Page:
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How to begin an outdoor billboard business

Updated February 21, 2017

The outdoor billboard business, sometimes referred to as the outdoor advertising business, has its origins in the United States during the 1830s. At that time, merchants painted signs on fences and boards and posted them along roads to let travellers know about their products and services. The earliest billboards were reportedly leased around 1867, and in 1900 a standard for commercial billboard structures was created.

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Since that time, mergers have reduced the number of outdoor advertising firms. In 1965, the Highway Beautification Act limited the placement of billboards and required states to establish size, spacing, and lighting standards. In recent years, billboards have become powered and animated by computer graphics packages, and digital billboards with ever-changing messages have become more common (see References 1).

  1. Choose your geographic market. Before you target a specific market, learn about the culture and business climate of that area. For example, you may find that the market has experienced a loss of jobs and income recently. If businesses are struggling to pay their operating expenses, selling them a billboard may be a challenge.

  2. On the other hand, perhaps you're looking at an area that has experienced rapid growth in the past couple of years, with new businesses opening every month and many current businesses expanding. In that climate, owners may be willing to spend more advertising dollars to broaden their territory and attract new customers.

  3. Structure your billboard business. Since you may be operating across county or state boundaries, you may encounter different billboard regulations. Get some professional advice before you get started. Meet with a Certified Public Accountant familiar with clients who operate billboard businesses in multiple areas.

  4. Next, meet with a commercial insurance agent who can recommend the best business coverage for you and your employees. Contact the city or county clerk's office for each area in which you plan to conduct business. Obtain a business license and any other permits you will need.

  5. Look at current market players. Before you attempt to establish a presence in any given market, look at the billboard companies already operating in that area. The Outdoor Billboard directory provides a list of billboard companies, and is grouped by state. Within each state, specific cities are listed alphabetically; companies are then listed within that city. For each company, a brief profile and contact information are included. Make some anonymous calls to billboard companies in your area, and inquire about typical billboard contract rates (see Resources).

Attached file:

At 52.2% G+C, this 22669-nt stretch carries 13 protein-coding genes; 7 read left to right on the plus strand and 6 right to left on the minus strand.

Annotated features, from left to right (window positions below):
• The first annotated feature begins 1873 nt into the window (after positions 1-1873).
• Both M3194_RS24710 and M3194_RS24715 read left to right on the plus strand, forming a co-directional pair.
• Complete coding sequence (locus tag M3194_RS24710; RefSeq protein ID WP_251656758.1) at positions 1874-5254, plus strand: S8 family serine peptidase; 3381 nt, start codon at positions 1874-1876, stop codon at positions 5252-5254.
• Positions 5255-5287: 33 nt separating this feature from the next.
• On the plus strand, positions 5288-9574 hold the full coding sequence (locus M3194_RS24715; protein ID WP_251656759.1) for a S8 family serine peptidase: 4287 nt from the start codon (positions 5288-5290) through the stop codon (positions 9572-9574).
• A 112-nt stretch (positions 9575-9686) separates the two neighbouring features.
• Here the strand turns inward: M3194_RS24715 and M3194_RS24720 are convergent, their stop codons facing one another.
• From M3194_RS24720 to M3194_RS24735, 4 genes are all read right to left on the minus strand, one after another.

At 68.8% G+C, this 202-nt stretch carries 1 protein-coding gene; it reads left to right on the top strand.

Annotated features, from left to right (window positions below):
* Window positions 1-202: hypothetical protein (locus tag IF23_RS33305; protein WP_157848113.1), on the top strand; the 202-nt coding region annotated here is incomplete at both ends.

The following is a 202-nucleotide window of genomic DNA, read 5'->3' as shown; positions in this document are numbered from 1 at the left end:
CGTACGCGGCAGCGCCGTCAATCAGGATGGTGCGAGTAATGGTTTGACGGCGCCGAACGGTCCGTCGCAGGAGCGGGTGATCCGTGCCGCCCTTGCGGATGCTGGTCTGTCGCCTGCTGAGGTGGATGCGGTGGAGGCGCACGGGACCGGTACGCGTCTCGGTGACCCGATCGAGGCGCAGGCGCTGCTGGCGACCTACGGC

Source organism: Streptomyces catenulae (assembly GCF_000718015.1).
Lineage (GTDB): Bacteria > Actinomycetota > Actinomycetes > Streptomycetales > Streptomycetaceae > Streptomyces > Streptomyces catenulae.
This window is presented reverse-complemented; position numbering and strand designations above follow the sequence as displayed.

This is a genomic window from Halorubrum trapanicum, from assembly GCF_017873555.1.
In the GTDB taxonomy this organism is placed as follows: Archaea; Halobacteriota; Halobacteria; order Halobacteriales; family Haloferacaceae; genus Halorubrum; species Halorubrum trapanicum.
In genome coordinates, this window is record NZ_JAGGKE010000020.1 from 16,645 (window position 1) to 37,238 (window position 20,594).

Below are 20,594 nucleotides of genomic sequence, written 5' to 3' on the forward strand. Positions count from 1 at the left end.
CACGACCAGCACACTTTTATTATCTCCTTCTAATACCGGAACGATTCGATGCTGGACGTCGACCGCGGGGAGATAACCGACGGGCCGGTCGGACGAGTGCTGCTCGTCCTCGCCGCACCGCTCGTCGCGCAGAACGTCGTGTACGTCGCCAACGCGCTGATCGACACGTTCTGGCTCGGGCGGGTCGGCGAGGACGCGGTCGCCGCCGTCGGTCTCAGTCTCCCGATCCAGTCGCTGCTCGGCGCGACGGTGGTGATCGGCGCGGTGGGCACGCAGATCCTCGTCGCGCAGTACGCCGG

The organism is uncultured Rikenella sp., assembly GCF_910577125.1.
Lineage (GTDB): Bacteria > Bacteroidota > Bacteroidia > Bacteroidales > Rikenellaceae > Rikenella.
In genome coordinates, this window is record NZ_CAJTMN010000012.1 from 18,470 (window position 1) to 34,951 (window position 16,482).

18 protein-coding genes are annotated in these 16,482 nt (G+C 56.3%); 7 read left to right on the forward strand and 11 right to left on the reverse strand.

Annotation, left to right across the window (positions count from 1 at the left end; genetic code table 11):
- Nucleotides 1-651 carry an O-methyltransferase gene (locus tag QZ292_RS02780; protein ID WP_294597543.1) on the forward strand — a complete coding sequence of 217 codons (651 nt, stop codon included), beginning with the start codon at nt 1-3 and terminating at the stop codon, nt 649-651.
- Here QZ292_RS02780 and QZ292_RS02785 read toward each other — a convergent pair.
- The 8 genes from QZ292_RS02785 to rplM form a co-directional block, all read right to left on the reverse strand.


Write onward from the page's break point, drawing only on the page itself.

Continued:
6. Identify billboards for sale. The Outdoor Billboard website also lists available standard billboards, mobile billboards, billboard and land combinations, and entire billboard plants for sale. Listings are separated by state, and direct contact information is included for each property (see Resources).

  7. Find billboard land for sale or lease. Check out the Billboard Spots website for nationwide listings of land that can accommodate billboards, or upon which billboards are already installed. In many cases, the listing includes information on billboard zoning and permit requirements (see Resources).

  8. For more local options, take a drive throughout your targeted operating market. Jot down locations that would be ideal for billboard installation. Next, visit your local zoning and permit offices to inquire about the availability of those properties.

  9. Recruit some billboard customers. Make a list of local or regional billboard prospects. Using the rate information you have collected, create a rate structure that presents your company favourably in the market. Consider additional opening discounts to get some billboard clients on the books.

  10. Get your billboards printed. In many cases, billboards are printed on heavy vinyl, with virtually unlimited ink and graphics options. Billboard printing companies can honour most billboard size requests, and can print from many types of graphics files. With this digital printing capability, clients can obtain excellent print quality and good pricing from companies throughout the United States (see References 2).

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Things You'll Need

  • Target market(s)
  • Certified Public Accountant
  • Commercial insurance agent
  • Business license(s)
  • Permit(s)
  • Billboard rates
  • Billboard(s) for sale
  • Billboard land for sale or lease
  • Customer prospects
  • Billboard rates
  • Billboard copy
  • Billboard printing company info
  • Printing rates

About the Author

Based in North Carolina, Felicia Greene has written professionally since 1986. Greene edited sailing-related newsletters and designed marketing programs for the New Bern, N.C. "Sun Journal" and New Bern Habitat ReStore. She earned a Bachelor of Science in business administration from the University of Baltimore.

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